AS THE World Gymnastics Championships arrived at their close last night, the British team had already drafted plans to paint the town red as a reward for a haul sprinkled with gold, silver and bronze. “I’m sure we’ll be celebrating big,” confirmed Max Whitlock, whose individual victory on the pommel horse has set a fresh benchmark for a group whose gradual ascent into the elite has been affirmed in some style over the past ten days in Glasgow.
Some letting down of impeccably coiffured hair was deserved. “The whole week has been historic,” the 22-year-old said. “Team GB is in a very good place with a lot of confidence going into next year.” Not, with an Olympic Games looming, that he or his team-mates will be allowed to tread water, nor bask too long in the glow of finishing in fifth place in the overall medal standings.
“Be Bold” is among the primary mantras within the walls of their centre of excellence. With no visible sense of trepidation, Essex’s own high-flier emerged from the shadows and into the spotlight on Saturday afternoon with a British breakthrough already assured. Louis Smith nestled atop the interim points table. Only his cohort could deny the thrice-Olympic medallist his crowning glory. Both were superlative but it was Whitlock, with a score of 16.133, who became the first male from these shores to capture a global title.
The accomplishment came scarcely an hour after he had landed silver in the floor exercise. Only Japan’s incomparable all-round champion Kohei Uchimura will leave here with a more stellar reputation.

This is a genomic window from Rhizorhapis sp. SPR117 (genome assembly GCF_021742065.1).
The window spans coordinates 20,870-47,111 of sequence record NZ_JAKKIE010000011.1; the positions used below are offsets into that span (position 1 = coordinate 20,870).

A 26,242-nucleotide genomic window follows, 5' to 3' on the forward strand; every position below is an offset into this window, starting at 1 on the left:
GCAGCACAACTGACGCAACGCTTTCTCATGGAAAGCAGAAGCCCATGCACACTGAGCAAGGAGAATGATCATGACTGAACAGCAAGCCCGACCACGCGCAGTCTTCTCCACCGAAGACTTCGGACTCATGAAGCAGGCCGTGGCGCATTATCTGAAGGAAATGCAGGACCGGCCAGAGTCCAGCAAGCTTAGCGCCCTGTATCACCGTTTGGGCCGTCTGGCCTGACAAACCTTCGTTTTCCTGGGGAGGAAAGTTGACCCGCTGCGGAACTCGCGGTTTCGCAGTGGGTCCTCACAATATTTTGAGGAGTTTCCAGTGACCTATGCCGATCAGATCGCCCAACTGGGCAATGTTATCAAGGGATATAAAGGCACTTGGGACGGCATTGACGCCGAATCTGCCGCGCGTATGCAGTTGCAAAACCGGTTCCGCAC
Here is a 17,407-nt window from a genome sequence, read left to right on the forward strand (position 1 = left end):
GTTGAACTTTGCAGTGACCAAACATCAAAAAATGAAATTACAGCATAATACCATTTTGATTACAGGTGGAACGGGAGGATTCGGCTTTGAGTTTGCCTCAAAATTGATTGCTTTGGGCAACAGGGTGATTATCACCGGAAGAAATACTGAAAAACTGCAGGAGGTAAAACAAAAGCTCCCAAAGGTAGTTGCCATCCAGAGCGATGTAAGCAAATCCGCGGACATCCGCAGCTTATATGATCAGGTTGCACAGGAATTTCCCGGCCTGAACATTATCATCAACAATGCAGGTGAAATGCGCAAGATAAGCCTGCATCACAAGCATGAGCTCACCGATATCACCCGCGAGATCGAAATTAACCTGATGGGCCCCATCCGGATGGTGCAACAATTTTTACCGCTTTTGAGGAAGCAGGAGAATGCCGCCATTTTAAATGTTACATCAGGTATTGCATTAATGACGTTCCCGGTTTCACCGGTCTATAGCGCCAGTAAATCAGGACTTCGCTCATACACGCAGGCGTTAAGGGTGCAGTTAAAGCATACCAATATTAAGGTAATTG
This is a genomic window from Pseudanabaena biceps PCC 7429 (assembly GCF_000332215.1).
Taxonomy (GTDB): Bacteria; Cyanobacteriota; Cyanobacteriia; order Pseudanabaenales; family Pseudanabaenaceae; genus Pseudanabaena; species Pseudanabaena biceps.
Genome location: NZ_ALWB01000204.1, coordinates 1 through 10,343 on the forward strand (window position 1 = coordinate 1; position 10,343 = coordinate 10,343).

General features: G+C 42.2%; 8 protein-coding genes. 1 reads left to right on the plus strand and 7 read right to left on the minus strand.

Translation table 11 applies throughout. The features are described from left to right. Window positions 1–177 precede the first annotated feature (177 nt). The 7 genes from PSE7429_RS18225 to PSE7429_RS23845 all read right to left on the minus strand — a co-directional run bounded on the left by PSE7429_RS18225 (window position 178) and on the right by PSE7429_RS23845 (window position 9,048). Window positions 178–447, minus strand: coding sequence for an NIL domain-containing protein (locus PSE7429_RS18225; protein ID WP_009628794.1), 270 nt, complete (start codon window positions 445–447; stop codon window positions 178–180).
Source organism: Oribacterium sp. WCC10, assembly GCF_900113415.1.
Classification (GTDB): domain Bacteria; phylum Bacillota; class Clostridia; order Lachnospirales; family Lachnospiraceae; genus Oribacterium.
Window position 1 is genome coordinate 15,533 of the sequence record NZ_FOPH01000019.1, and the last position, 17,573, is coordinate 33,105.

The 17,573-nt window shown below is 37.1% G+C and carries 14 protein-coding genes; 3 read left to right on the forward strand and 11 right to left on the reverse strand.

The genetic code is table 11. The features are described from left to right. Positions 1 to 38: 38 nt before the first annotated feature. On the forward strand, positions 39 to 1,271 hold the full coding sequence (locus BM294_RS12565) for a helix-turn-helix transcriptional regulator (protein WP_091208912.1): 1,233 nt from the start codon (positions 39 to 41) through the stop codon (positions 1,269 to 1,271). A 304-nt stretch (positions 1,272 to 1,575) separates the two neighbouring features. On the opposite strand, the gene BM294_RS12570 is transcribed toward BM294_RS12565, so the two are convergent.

“He’s unique,” the team’s head coach Eddie van Hoof declared. “You’ve got the example of Uchimura, who is really special. It’s phenomenal with six world titles. But Max is similar, with his ability to focus and bring his mental game because he’s not as physical as most of the gymnasts with his slight frame. You make your weak points some of your best points and get that even keel.”
In yesterday’s final session, the USA’s Simone Biles affirmed her pre-eminence by landing the beam title with a certain panache before capturing a record-breaking tenth world gold on the floor, with Britain’s Elissa Downie and Claudia Fragapane sixth and seventh respectively, while Nile Wilson was eighth in the parallel bars, won by China’s You Hao.
With international federation president Bruno Grani praising these championships as “super on every level”, attention now shifts resolutely towards Brazil in nine months time. For the UK’s hopefuls, the quest will quickly begin to find the marginal gains required simply to earn an invitation.
“There’s going to be a big battle to get into the Rio team, with only five going,” said Dan Purvis, who finished fifth in the floor final, just 0.100 away from a medal. “But that’s ultimately been the aim for the cycle. We did our main job here by qualifying. The team silver medal was a bonus. But to be part of the team again would be amazing.”